Why Targeted Grazing Cannot Stop Large Rangefires and Recover Sage Grouse

The Department of Interior recently released its Integrated Rangeland Fire Management Strategy whose goal is to reduce range fires in sagebrush ecosystems critical to sage grouse. The plan correctly identifies that cheatgrass is a major threat to the bird, as well as the sagebrush ecosystems.  Cheatgrass is an exotic annual plant that greens up early, but dries quickly and provides fuel for range fires.


However, the report does a disservice by suggesting that targeted grazing by livestock can preclude large range fires. Ranchers naturally hailed the report as a vindication of their assertions that livestock grazing is beneficial to sage grouse recovery. Nothing could be further from the truth, and the DOI report misleads the public by looking at grazing of cheatgrass by livestock in isolation.

The problem is that livestock grazing is the major factor facilitating the spread of cheatgrass and targeted grazing as a fire prevention solution is a delusion for reasons I’ll discuss below.

Even if livestock grazing were effective, there is collateral damage to sagebrush ecosystems that is typically ignored. Worse, livestock grazing has multiple other impacts on sage grouse at all stages of life cycle that are virtually impossible to eliminate.

Often targeted livestock grazing is implemented well after cheatgrass has started to dry up and dropped its seeds.  Then livestock trample the dried grass pushing seed into the soil, improving the seed germination of cheatgrass.


The reason cheatgrass poses a threat is that it can sustain repeated burns. Cheatgrass, as an annual, whose seeds can remain viable in the soil for years, can burn repeatedly, even every summer, and maintain itself on the site.

Native perennial grasses and sagebrush, by contrast, historically burned at long fire rotations, often up to hundreds of years.  For instance, many perennial grasses may only produce a good seed crop once in ten years, but that is fine for plants that may live up to a hundred years or more.  And sagebrush requires decades to fully recover from a fire.

On rangelands in good condition, the annual cheatgrass typically cannot outcompete the native grasses. One of the factors that protects native grasses are soil crusts. These crusts cover the soil surface in the spaces between the native bunchgrasses.  They make it difficult for cheatgrass seeds to become established (Deines, L., Rosentreter, R., Eldridge, D.J. et al. Plant Soil (2007) 295: 23)

However, when the soil crust is broken and disturbed by livestock (or other activities like ATVS) across the landscape, it provides an empty niche for cheatgrass to become established. Because cows don’t fly, there is no way to avoid breaking up the soil crusts, and aiding cheatgrass seeding. Cows weigh 4x the native antelope.  Often livestock trampling is worse than the herbivory of the desirable plants.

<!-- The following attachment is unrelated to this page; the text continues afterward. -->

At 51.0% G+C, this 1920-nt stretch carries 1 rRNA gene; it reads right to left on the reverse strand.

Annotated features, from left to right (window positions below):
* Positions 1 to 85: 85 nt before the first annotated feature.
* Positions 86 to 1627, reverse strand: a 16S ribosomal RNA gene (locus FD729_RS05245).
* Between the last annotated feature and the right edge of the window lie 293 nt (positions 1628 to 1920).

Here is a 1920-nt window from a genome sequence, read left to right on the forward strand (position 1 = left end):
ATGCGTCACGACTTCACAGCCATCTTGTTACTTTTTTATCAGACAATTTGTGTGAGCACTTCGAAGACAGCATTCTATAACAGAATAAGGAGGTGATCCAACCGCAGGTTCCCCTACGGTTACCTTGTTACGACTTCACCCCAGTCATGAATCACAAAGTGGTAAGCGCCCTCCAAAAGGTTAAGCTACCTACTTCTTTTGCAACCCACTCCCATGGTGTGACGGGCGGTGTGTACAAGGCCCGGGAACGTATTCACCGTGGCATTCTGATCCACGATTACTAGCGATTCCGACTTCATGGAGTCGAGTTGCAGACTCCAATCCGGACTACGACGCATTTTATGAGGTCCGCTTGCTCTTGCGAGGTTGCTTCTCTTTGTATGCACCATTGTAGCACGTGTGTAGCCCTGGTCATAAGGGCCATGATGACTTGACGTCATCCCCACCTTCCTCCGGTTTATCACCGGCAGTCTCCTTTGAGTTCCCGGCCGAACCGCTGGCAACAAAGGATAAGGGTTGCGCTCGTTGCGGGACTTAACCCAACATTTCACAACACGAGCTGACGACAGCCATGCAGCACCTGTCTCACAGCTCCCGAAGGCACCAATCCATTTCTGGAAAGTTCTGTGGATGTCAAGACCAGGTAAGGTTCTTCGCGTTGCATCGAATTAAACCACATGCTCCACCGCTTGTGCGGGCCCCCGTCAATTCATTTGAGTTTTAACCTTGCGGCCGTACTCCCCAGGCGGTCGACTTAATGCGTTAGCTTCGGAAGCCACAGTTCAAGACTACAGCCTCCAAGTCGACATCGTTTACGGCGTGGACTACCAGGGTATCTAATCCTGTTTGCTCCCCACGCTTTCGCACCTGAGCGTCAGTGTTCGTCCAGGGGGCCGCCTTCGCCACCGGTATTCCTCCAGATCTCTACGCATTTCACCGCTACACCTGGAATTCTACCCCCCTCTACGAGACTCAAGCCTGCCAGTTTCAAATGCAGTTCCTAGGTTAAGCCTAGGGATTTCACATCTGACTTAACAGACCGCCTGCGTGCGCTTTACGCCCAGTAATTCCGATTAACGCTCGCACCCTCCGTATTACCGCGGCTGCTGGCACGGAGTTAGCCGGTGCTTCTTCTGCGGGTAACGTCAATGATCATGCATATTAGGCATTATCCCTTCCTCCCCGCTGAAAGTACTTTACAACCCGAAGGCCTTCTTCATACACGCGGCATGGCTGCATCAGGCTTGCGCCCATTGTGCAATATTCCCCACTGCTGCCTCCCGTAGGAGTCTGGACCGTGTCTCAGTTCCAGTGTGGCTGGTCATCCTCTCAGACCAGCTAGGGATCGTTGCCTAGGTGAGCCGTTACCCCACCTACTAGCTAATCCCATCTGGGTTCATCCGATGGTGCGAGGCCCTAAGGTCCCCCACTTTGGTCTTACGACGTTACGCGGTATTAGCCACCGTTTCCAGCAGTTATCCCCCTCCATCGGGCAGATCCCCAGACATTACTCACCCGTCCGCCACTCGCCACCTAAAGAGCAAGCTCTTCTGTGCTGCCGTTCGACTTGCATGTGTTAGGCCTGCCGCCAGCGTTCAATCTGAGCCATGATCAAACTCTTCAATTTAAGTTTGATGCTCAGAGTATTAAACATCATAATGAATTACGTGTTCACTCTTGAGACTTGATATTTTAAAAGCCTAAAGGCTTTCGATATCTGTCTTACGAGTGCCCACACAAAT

In addition to facilitating the seeding and establishment of cheatgrass, livestock preferentially graze native grasses before they consume cheatgrass. Thus, the native grasses are suffering losses. This increases the gaps between plants, opening up the soil surface to colonization by cheatgrass.

Grazing can also reduce the seed crop of native plants by close cropping of the plants as would occur under targeted grazing. If it happens to be one of the few years when conditions are right for native grass establishment, then grazing can inhibit new grass recruitment. This is exactly what happens on far too many public lands and why many of our rangelands slowly degrade over time.

To quote from one paper by Reisner et al. 2013:” If the goal is to conserve and restore resistance of these (sagebrush ecosystem) systems, managers should consider maintaining or restoring: (i) high bunchgrass cover and structure characterized by spatially dispersed bunchgrasses and small gaps between them; (ii) a diverse assemblage of bunchgrass species to maximize competitive interactions with B. tectorum (cheatgrass) in time and space; and (iii) biological soil crusts to limit B. tectorum establishment. Passive restoration by reducing cumulative cattle grazing may be one of the most effective means of achieving these three goals.”



There are a number of scientific studies that purport to show that targeted grazing can reduce fire intensity and preclude rangeland fires. There are many inconsistency in these reports. The problem with these studies is that they don’t work on a landscape scale, nor under extreme fire weather conditions, which are the only times when you have large range fires.

Finally, to be effective targeted grazing requires highly concentrated animals in small areas which ensures that native grasses and sagebrush will be trampled and the soil crusts destroyed, thus aiding even more cheatgrass establishment.

The first problem with all these studies is that they only work to any degree at very small scales. Nearly all the studies purporting to show that livestock can reduce fuels are done under very controlled conditions in small acreage with electric fencing and/or tightly herded concentrated animals. The idea is to prevent the livestock from being choosy, and forcing them to consume cheatgrass.

However, not only is this expensive to implement, translating such a model of concentrated grazing across the vast grazing allotments that are typical of public and private lands in the arid West is impossible.

In addition, forcing cattle/sheep to consume forage to a sufficient amount to affect fire behavior—basically cropping to golf course putting green height—results in tremendous collateral damage. It compacts soils, increases drying of soils, reduces carbon storage, reduces forage for other native herbivores from grasshoppers to elk, and reduces hiding/security cover for many ground nesting animals. This includes the sage grouse. Many studies have documented that heavy grazing of sage grouse habitat and reduce of grass height increases predation losses.

Good range management always avoided heavy grazing (greater than 50% utilization) since weed species find empty niches after reducing the plant cover and disturbing the soil surface.  So one can reduce cheatgrass for a single year with targeted grazing, but one is gambling with establishing an ever worse perennial weed problem in the long run.